Category Archives: Investing

Warren Buffett’s 2015 letter to the shareholders of Berkshire Hathaway and 2016 annual shareholder meeting

Every last Saturday of February, a must read for the weekend comes out: Warren Buffett’s letter to the Shareholders of Berkshire Hathaway [PDF, 2.4 MB].

Me at BRK 2011 annual shareholders meeting.

Me at BRK 2011 annual shareholders meeting.

This year’s letter was published on February 27th, and despite the fact that I normally share some lines about it in the blog just after having read it (1), this year I wanted to wait a couple of months before writing this post in order to conveniently share it today, the day before the annual shareholders meeting, to be held tomorrow Saturday April 30th, as it will be streamed live for the first time ever. I had the chance to attend such shareholder meeting in 2011 (see my review here) and I strongly recommend to those who haven’t to take a look at the stream at Yahoo Finance, from 9am Central Daylight Time.

From this year’s letter, I wanted to bring attention to the description of the acquisition at the end of 2015 of Precision Castparts Corp (for 32bn$ cash), the highlight of the year, and to the following quotes or passages on their hands-off management style, on their flexibility to allocate capital, on what a 2% real GDP growth means, on mortgage risk retention on the side of lenders, the discussion on the linkage between productivity and prosperity (a bit too long to be transcribed as an excerpt – from the page 20 of the letter to the 22) and on the need to act on climate change.

***

On their hands-off management style:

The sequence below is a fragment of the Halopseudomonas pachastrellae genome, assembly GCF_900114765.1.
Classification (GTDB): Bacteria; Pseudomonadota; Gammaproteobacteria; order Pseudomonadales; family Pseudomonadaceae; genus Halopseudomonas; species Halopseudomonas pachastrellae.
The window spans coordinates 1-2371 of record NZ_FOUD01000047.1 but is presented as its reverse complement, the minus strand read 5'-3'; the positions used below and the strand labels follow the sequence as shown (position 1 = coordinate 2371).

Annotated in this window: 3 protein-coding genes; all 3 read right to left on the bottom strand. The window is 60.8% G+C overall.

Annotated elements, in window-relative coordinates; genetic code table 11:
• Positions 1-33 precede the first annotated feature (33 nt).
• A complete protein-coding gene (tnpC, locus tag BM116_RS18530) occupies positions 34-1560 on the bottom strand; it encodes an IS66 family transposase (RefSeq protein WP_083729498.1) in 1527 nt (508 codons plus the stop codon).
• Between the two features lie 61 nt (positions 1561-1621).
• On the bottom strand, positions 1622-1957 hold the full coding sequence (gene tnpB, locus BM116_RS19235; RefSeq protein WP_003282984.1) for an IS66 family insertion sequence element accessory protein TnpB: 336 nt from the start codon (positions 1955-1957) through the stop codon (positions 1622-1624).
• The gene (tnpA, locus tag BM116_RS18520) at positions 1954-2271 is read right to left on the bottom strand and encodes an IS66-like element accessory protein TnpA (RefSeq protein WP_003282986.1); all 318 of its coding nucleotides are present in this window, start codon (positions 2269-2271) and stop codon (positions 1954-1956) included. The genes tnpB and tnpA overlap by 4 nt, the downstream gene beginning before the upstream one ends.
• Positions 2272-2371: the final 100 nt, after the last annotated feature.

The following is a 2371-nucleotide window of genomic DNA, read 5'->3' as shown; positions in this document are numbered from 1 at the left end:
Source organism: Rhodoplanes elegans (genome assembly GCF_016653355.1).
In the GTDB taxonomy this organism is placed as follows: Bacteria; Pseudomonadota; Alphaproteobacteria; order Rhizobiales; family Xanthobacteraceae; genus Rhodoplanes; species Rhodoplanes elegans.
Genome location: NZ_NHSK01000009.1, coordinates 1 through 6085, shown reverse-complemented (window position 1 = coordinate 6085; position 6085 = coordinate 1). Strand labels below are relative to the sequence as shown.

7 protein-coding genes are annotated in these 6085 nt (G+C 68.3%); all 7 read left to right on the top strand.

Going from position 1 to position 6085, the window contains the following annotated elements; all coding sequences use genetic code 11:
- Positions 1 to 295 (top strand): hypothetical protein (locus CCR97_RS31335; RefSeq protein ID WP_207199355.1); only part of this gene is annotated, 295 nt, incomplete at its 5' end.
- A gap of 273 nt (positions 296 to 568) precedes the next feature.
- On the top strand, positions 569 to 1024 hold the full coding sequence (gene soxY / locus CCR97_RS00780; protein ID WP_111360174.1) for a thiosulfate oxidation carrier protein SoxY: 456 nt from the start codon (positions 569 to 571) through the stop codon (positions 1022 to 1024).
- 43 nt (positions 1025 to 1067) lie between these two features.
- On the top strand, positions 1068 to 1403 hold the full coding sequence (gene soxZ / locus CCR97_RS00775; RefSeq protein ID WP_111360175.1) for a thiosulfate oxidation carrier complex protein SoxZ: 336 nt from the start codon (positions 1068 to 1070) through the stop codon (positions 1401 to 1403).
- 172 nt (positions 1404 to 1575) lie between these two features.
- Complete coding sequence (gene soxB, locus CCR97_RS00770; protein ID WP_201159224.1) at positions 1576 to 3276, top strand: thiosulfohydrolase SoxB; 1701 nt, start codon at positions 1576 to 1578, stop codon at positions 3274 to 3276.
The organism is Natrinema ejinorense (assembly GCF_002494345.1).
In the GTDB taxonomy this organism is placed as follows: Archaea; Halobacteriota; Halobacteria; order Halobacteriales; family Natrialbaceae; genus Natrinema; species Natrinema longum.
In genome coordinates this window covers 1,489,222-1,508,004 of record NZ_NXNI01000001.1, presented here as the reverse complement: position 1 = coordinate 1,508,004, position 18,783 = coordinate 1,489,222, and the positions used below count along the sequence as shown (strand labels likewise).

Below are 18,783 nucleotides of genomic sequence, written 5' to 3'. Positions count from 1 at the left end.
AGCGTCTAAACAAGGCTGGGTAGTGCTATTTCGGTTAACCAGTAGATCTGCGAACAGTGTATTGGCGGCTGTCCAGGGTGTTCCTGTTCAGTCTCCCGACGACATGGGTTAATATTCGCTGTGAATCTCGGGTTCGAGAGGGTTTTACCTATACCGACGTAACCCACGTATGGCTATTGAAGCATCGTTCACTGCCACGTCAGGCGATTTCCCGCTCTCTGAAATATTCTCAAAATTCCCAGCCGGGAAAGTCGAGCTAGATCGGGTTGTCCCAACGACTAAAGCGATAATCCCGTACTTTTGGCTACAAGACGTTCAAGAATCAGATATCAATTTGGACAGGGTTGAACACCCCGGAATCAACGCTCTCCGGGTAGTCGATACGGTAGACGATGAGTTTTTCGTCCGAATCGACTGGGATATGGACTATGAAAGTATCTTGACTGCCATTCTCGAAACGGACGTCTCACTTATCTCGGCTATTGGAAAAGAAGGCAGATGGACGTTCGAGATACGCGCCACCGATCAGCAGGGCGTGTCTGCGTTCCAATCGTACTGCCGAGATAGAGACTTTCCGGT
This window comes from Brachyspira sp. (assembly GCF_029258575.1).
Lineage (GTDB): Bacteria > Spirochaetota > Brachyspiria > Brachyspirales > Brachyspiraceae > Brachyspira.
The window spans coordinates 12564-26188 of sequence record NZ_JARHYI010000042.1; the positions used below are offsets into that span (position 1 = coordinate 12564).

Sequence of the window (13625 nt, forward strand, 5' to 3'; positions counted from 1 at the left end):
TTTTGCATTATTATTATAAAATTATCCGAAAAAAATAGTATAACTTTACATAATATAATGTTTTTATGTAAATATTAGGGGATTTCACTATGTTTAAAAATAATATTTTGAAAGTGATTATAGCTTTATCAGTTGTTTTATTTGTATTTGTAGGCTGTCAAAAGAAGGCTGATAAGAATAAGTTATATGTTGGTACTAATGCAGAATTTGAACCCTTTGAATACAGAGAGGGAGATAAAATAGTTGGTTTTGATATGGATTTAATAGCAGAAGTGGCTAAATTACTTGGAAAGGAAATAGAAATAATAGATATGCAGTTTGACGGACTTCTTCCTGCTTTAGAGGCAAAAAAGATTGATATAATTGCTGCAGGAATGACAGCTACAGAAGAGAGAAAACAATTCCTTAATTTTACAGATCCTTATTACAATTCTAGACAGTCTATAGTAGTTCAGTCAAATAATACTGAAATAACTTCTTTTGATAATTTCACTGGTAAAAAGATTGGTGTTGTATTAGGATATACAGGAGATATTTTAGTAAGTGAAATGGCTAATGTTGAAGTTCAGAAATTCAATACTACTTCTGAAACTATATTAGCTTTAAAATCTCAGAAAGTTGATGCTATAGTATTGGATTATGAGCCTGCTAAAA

After the purchase, our role is simply to create an environment in which these CEOs – and their eventual successors, who typically are like-minded – can maximize both their managerial effectiveness and the pleasure they derive from their jobs. (With this hands-off style, I am heeding a well-known Mungerism: “If you want to guarantee yourself a lifetime of misery, be sure to marry someone with the intent of changing their behavior.”)

On their flexibility to allocate capital:

Our flexibility in capital allocation – our willingness to invest large sums passively in non-controlled businesses – gives us a significant edge over companies that limit themselves to acquisitions they will operate. Woody Allen once explained that the advantage of being bi-sexual is that it doubles your chance of finding a date on Saturday night. In like manner – well, not exactly like manner – our appetite for either operating businesses or passive investments doubles our chances of finding sensible uses for Berkshire’s endless gusher of cash. Beyond that, having a huge portfolio of marketable securities gives us a stockpile of funds that can be tapped when an elephant-sized acquisition is offered to us.

On what a 2% real GDP growth means (2):

America’s population is growing about .8% per year (.5% from births minus deaths and .3% from net migration). Thus 2% of overall growth produces about 1.2% of per capita growth. That may not sound impressive. But in a single generation of, say, 25 years, that rate of growth leads to a gain of 34.4% in real GDP per capita. (Compounding’s effects produce the excess over the percentage that would result by simply multiplying 25 x 1.2%.) In turn, that 34.4% gain will produce a staggering $19,000 increase in real GDP per capita for the next generation. Were that to be distributed equally, the gain would be $76,000 annually for a family of four. Today’s politicians need not shed tears for tomorrow’s children.

On the different views to be taken of certain intangible assets amortization no matter what accounting rules say about them (3):